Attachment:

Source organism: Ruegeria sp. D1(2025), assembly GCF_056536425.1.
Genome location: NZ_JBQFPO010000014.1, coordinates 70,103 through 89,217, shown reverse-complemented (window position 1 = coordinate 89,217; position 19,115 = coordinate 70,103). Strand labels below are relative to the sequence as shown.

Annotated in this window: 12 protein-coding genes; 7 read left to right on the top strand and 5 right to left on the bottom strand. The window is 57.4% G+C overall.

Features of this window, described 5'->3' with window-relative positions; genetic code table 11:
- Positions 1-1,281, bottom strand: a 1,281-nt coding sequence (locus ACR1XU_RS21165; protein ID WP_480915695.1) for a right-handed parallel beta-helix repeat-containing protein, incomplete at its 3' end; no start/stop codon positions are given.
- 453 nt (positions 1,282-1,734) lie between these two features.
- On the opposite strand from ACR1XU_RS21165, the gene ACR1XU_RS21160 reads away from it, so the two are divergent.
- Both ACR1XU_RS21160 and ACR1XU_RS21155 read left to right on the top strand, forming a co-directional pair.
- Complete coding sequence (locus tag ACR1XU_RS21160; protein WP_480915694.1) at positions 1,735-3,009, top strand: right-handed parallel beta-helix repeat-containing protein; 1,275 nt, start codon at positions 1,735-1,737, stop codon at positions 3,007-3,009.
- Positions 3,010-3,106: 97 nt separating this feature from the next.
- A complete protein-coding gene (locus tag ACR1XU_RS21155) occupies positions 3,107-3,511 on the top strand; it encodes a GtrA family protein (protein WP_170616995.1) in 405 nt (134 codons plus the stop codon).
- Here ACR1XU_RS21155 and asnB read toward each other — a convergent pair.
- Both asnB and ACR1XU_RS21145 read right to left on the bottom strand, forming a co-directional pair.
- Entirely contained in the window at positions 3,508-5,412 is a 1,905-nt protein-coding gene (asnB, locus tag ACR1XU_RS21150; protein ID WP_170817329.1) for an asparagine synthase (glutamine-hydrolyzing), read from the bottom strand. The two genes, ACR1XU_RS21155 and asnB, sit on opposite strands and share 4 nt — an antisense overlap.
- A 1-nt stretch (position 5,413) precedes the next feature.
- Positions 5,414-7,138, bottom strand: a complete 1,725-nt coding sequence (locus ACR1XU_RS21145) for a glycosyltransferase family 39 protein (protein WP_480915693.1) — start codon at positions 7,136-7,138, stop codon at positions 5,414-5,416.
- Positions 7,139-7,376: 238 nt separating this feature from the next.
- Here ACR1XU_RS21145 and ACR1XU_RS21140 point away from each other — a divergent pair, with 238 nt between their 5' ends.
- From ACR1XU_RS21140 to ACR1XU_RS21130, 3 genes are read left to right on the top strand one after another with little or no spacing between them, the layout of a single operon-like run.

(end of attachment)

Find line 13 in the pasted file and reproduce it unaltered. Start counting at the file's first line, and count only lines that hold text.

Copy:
- Both asnB and ACR1XU_RS21145 read right to left on the bottom strand, forming a co-directional pair.